With the unexpected death of Turkmen-President-for-Life Saparmurat Niyazov on December 21, 2006, many Western governments believed that a new era of openness and access to the country’s natural gas deposits, the fifth largest in the world, was about to begin. Six months later, it appears that, despite cosmetic changes by the new regime of President Gurbanguly Berdimukhamedov, Turkmenistan is now firmly in the camp of the Russian Federation and its post-Soviet compatriots.
According to Deputy Chairman of the Turkmen Cabinet of Ministers and Foreign Minister Rashid Meredov, Berdimukhamedov is scheduled to attend an unofficial Commonwealth of Independent States (CIS) summit in St. Petersburg this weekend and subsequently visit Iran. Washington can derive small comfort from the fact that President Hamid Karzai of neighboring Afghanistan is also slated to visit Ashgabat. Meredov attributed his country’s growing international presence to the fact that “the number of visitors to Turkmenistan [is] increasing due to growing interest in the country all over the world” (Turkmenistan.ru, June 5).
In retrospect, Washington began to lose the race to influence the new Turkmen regime during the funeral arrangements for Niyazov. Many governments fell over themselves to send top-level politicians. These included Libya’s Muammar Qaddhafi, Afghan President Karzai, former Afghan president Burhanuddin Rabbani, Kazakh President Nursultan Nazarbayev, and Tajik President Emomali Rakhmon, while Iran’s First Vice President Parviz Davoudi and Foreign Minister Manuchehr Motaki were also in attendance (IRNA, December 24, 2006).
Russia sent Prime Minister Mikhail Fradkov, accompanied by former prime minister Viktor Chernomyrdin, while Gazprom boss Alexei Miller led a delegation of high-ranking officials from the Russian energy giant.
Chinese President Hu Jintao sent his special envoy, State Councilor Tang Jiaxuan, to Ashgabat (Xinhua, December 24, 2006).
In contrast, Washington only sent Assistant Secretary of State Richard Boucher, which was perceived as a diplomatic snub in status-conscious Central Asia, as the U.S. State Department has 24 assistant secretaries of state.
Ashgabat is now proceeding accordingly. While Niyazov suspended Turkmenistan’s full membership in the CIS on August 26, 2005, downgrading its status to associate membership, Berdimukhamedov’s attendance at the St. Petersburg summit clearly indicates that the policy is under review, and that Niyazov’s vaunted neutrality policies may be up for revision.
The implications of Berdimukhamedov’s appearance, combined with last month’s announcement of major natural gas deals between Russia and Turkmenistan (see EDM, May 16), clearly indicate that Washington’s hopes for a new beginning with Ashgabat are on the wane, while Turkmenistan’s deepening relationship with former Soviet republics are in the ascendancy.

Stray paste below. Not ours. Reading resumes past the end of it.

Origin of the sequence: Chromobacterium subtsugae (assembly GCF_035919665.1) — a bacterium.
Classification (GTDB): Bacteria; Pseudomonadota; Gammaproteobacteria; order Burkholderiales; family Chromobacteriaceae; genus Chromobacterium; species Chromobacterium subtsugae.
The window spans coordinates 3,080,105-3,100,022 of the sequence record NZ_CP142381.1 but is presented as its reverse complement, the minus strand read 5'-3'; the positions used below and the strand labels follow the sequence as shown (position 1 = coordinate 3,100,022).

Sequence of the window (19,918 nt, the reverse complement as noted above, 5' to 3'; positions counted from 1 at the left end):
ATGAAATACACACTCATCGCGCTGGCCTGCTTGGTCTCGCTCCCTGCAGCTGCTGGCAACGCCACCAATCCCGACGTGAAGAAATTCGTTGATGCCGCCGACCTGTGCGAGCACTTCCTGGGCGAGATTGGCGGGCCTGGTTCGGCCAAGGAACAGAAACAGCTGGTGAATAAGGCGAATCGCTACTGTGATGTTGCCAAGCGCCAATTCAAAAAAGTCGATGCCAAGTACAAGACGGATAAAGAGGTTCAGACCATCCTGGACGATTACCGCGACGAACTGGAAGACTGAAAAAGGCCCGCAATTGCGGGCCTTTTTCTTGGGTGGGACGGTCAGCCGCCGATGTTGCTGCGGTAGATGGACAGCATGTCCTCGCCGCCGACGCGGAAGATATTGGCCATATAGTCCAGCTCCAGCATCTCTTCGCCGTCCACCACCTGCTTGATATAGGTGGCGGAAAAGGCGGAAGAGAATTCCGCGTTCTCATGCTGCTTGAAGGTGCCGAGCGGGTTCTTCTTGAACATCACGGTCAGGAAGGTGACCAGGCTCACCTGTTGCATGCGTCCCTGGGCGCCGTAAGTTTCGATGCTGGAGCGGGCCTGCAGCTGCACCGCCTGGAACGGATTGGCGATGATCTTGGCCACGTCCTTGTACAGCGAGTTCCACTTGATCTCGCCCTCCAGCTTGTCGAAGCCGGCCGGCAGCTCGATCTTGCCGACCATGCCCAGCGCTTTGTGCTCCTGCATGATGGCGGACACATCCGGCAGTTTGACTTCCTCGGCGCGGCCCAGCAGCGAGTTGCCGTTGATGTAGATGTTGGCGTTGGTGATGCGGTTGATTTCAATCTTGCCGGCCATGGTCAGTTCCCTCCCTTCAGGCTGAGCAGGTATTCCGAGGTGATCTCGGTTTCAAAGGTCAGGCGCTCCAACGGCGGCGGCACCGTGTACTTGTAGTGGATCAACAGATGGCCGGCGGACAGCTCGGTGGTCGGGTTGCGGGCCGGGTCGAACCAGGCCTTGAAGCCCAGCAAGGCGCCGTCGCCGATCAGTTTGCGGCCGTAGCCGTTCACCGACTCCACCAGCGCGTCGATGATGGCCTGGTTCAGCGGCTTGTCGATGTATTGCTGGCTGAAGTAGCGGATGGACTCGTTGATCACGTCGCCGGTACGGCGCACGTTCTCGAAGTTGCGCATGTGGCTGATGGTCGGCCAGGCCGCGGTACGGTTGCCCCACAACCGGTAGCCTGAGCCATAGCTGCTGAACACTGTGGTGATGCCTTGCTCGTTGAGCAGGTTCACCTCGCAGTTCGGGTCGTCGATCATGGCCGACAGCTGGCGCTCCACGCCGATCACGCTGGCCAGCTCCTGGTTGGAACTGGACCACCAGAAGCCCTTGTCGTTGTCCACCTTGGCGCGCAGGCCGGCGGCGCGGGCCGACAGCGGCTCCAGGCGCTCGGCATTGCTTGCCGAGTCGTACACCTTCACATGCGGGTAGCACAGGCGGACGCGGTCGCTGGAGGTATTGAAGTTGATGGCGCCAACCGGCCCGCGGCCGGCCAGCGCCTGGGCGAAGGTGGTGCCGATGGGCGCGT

To a certain extent, Ashgabat’s growing relationship with Moscow is a pragmatic acknowledgement of immediate geographical realities. With the notable exception of Azerbaijan, all post-Soviet Caspian riparian states are dependent on Transneft’s pre-existing, Russian-dominated pipeline monopoly for interim exports, and geographical constraints combined with funding issues have made massive projects such as proposed underwater Caspian export pipelines non-starters. Last June, five months before his death, Niyazov forced Gazprom to agree to a 54% gas price hike in a 25-year bilateral accord under which Turkmenistan would supply Russia with 162 billion cubic meters of gas at $100 per 1,000 cubic meters (tcm), up from less than $50 per tcm. After Niyazov’s funeral Berdimukhamedov hastened to assure the Russians that all existing contracts would be fulfilled.
Far more ominous, from Washington’s viewpoint, is a possible rapprochement between Turkmenistan and Iran, which would effectively destroy the U.S. policy of diplomatic isolation of Iran. While intense U.S. pressure on Turkmenistan’s Caspian neighbors Azerbaijan, Kazakhstan, and Russia have precluded the development of oil swaps or significant pipeline arrangements with Iran, Washington has little leverage over Ashgabat at present, and any successful agreements by Teheran with Turkmenistan would effectively be the thin edge of the wedge in other Caspian states concluding similar agreements, which would have the added fiscal benefit of significantly shortening transit routes to East Asian markets. Of all the post-Niyazov developments, for the United States, Turkmenistan’s drift towards closer relations with Iran is by far the most significant.
The one silver lining aspect among the dark clouds forming over the Caspian for Washington is Berdimukhamedov’s meeting with Karzai. As a front-line state, Turkmenistan shares the concerns of its neighbors that Afghanistan moves toward stability after three generations of warfare. Given that Washington appears to be failing in its attempt to engage the new Turkmen leadership, initiating joint discussions over the future of Afghanistan may be the best place to start.